Sunday, January 20, 2013

Watch what you say

If there’s one thing Republicans and Democrats can agree on, it’s that mentally ill people should not have access to firearms.
But as lawmakers rush to restrict that access in the wake of recent mass shootings, mental health experts warn of unintended consequences: from gun owners avoiding mental health treatment to therapists feeling compelled to report every patient who expresses a violent thought.
“Many patients express some idea of harm to other people, everything from, ‘I wish I could rip my boss limb from limb,’ to, ‘I have a gun and want to blow that guy away,’” said Paul Applebaum, director of the Division of Law, Ethics, and Psychiatry at Columbia University.
Therapists usually interpret this sort of talk as part of the treatment process, experts say. But under a new law in New York, one of the strongest to be passed to date, therapists may feel compelled to report every instance of violent talk, lest they face legal consequences if something happens. And some say ordinary patients may wind up suffering the most.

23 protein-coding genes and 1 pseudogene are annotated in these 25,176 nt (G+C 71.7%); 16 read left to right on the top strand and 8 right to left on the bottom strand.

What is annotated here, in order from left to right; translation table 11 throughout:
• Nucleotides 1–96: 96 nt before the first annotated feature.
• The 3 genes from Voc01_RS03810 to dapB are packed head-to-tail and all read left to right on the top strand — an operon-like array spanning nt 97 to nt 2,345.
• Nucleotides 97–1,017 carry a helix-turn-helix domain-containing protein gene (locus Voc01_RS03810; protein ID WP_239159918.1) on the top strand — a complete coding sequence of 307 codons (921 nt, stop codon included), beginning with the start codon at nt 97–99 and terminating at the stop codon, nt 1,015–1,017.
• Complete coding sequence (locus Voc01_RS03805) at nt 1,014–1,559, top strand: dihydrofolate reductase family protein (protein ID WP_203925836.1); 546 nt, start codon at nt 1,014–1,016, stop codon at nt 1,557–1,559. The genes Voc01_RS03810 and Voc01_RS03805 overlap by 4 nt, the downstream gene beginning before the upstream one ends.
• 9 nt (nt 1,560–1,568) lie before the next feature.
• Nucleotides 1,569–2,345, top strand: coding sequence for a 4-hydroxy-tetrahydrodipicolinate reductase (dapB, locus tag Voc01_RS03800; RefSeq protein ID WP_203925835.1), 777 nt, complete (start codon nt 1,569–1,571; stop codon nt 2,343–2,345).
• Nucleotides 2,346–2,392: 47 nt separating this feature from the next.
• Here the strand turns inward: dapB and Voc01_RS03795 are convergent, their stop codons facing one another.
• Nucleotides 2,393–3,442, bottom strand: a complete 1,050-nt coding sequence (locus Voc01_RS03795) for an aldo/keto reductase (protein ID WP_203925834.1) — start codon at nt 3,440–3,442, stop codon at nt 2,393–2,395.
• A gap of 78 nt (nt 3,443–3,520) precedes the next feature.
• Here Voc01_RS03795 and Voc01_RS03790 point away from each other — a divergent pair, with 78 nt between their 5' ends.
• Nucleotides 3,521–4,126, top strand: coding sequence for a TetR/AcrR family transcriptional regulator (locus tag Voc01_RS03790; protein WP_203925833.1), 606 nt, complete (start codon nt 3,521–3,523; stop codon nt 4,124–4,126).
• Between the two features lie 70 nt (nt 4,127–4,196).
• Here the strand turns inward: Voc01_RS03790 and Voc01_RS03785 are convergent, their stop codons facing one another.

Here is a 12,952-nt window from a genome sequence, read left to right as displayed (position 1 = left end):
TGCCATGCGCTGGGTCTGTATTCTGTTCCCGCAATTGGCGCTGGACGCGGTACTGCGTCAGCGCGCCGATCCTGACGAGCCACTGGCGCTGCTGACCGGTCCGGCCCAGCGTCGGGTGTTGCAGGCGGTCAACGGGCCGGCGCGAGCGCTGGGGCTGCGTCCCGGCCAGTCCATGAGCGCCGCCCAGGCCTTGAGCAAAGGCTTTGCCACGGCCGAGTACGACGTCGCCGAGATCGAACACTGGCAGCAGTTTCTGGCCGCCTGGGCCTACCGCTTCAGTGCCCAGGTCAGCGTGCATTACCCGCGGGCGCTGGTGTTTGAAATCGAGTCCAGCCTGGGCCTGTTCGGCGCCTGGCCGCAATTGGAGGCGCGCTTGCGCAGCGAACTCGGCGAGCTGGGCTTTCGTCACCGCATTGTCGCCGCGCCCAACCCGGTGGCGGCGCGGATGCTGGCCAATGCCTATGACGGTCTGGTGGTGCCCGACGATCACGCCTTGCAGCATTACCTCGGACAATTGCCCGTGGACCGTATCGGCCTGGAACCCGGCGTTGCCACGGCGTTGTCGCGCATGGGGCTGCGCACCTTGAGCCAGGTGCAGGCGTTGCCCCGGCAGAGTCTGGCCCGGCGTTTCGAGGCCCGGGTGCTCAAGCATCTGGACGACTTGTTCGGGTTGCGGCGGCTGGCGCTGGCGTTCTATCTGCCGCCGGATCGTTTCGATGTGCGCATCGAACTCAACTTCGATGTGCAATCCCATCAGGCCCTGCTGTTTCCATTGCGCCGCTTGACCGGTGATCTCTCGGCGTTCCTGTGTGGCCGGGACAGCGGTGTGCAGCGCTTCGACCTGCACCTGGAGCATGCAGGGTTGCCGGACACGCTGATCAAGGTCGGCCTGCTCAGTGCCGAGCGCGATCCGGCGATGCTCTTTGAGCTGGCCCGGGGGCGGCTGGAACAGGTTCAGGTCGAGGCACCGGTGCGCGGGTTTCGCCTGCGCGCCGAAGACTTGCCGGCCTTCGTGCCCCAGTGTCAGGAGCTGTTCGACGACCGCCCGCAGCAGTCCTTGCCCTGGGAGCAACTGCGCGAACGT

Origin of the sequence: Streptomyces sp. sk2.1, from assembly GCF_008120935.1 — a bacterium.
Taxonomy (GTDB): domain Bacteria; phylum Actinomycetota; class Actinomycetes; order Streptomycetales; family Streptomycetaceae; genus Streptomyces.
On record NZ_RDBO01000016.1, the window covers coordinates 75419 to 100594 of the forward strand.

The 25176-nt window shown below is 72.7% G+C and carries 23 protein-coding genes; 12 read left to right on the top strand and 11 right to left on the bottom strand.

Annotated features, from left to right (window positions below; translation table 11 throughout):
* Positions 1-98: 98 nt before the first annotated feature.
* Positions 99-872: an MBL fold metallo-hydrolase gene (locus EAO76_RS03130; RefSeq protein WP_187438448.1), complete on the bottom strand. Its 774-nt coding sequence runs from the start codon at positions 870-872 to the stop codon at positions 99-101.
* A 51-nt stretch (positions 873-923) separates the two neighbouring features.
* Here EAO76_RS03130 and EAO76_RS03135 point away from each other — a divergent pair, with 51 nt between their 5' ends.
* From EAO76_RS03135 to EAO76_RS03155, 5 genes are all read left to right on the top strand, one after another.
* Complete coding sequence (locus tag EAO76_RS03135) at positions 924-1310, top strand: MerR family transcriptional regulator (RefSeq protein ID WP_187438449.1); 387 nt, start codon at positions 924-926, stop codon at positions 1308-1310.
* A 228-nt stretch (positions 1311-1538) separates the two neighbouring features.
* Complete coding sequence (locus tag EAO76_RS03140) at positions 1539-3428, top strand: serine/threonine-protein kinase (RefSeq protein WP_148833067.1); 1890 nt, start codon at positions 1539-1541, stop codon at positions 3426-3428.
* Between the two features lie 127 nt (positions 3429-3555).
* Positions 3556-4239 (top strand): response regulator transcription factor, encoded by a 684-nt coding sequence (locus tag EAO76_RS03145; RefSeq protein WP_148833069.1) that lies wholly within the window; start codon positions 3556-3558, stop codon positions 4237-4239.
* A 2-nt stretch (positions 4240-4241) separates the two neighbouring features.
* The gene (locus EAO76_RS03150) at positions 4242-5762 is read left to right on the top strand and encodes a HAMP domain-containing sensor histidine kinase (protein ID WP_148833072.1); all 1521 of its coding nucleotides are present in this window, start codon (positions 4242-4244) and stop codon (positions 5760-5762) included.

“There’s one group of people who are gun owners who may reasonably or unreasonably think, ‘I’m not going anywhere near a mental health person, because if they misinterpret something I say as an indication I’m going to hurt myself or someone else, they’re going to report me and take away my guns,’” Applebaum said.

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Hey, anybody that tells any person they don't know well that they feel like hurting somebody, jokingly or not,  for any reason whatsoever, is a dumbass. That can be construed as a threat so easily it ain't funny and a threat can get you arrested in a heartbeat.
It's just not a smart thing to do. It wasn't before and especially not now.